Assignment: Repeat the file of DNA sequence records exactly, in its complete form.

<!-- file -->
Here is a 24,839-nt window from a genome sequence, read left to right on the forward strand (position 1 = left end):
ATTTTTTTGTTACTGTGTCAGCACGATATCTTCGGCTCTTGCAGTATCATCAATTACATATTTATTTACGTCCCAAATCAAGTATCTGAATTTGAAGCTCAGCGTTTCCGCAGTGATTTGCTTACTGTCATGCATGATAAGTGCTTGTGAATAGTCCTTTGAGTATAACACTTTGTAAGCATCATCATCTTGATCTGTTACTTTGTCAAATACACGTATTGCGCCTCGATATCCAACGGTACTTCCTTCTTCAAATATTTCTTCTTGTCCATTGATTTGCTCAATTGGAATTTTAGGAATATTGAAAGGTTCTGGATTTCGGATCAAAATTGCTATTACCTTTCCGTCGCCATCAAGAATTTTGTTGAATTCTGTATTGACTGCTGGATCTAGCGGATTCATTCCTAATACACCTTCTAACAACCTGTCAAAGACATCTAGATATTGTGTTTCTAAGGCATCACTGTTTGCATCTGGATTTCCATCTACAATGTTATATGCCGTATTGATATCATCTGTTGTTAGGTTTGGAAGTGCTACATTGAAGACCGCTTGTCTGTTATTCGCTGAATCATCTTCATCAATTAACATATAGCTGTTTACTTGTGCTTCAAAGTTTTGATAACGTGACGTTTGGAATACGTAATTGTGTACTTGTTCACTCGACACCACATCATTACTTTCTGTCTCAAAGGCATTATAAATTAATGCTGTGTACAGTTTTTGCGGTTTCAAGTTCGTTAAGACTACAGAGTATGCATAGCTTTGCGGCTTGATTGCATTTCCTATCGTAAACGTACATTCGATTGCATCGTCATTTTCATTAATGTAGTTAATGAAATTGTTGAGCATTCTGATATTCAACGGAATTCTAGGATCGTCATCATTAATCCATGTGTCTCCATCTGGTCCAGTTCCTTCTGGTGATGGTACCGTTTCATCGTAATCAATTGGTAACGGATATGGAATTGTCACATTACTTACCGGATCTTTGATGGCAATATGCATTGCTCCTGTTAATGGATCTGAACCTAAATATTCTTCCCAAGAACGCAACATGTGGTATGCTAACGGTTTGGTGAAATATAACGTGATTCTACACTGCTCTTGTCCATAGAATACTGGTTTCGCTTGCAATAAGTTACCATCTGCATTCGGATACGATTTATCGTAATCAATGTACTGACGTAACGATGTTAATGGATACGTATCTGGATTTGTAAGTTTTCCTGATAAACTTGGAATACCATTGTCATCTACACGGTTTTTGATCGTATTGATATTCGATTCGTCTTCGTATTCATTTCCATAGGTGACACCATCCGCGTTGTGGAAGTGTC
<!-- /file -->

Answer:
Here is a 24,839-nt window from a genome sequence, read left to right on the forward strand (position 1 = left end):
ATTTTTTTGTTACTGTGTCAGCACGATATCTTCGGCTCTTGCAGTATCATCAATTACATATTTATTTACGTCCCAAATCAAGTATCTGAATTTGAAGCTCAGCGTTTCCGCAGTGATTTGCTTACTGTCATGCATGATAAGTGCTTGTGAATAGTCCTTTGAGTATAACACTTTGTAAGCATCATCATCTTGATCTGTTACTTTGTCAAATACACGTATTGCGCCTCGATATCCAACGGTACTTCCTTCTTCAAATATTTCTTCTTGTCCATTGATTTGCTCAATTGGAATTTTAGGAATATTGAAAGGTTCTGGATTTCGGATCAAAATTGCTATTACCTTTCCGTCGCCATCAAGAATTTTGTTGAATTCTGTATTGACTGCTGGATCTAGCGGATTCATTCCTAATACACCTTCTAACAACCTGTCAAAGACATCTAGATATTGTGTTTCTAAGGCATCACTGTTTGCATCTGGATTTCCATCTACAATGTTATATGCCGTATTGATATCATCTGTTGTTAGGTTTGGAAGTGCTACATTGAAGACCGCTTGTCTGTTATTCGCTGAATCATCTTCATCAATTAACATATAGCTGTTTACTTGTGCTTCAAAGTTTTGATAACGTGACGTTTGGAATACGTAATTGTGTACTTGTTCACTCGACACCACATCATTACTTTCTGTCTCAAAGGCATTATAAATTAATGCTGTGTACAGTTTTTGCGGTTTCAAGTTCGTTAAGACTACAGAGTATGCATAGCTTTGCGGCTTGATTGCATTTCCTATCGTAAACGTACATTCGATTGCATCGTCATTTTCATTAATGTAGTTAATGAAATTGTTGAGCATTCTGATATTCAACGGAATTCTAGGATCGTCATCATTAATCCATGTGTCTCCATCTGGTCCAGTTCCTTCTGGTGATGGTACCGTTTCATCGTAATCAATTGGTAACGGATATGGAATTGTCACATTACTTACCGGATCTTTGATGGCAATATGCATTGCTCCTGTTAATGGATCTGAACCTAAATATTCTTCCCAAGAACGCAACATGTGGTATGCTAACGGTTTGGTGAAATATAACGTGATTCTACACTGCTCTTGTCCATAGAATACTGGTTTCGCTTGCAATAAGTTACCATCTGCATTCGGATACGATTTATCGTAATCAATGTACTGACGTAACGATGTTAATGGATACGTATCTGGATTTGTAAGTTTTCCTGATAAACTTGGAATACCATTGTCATCTACACGGTTTTTGATCGTATTGATATTCGATTCGTCTTCGTATTCATTTCCATAGGTGACACCATCCGCGTTGTGGAAGTGTC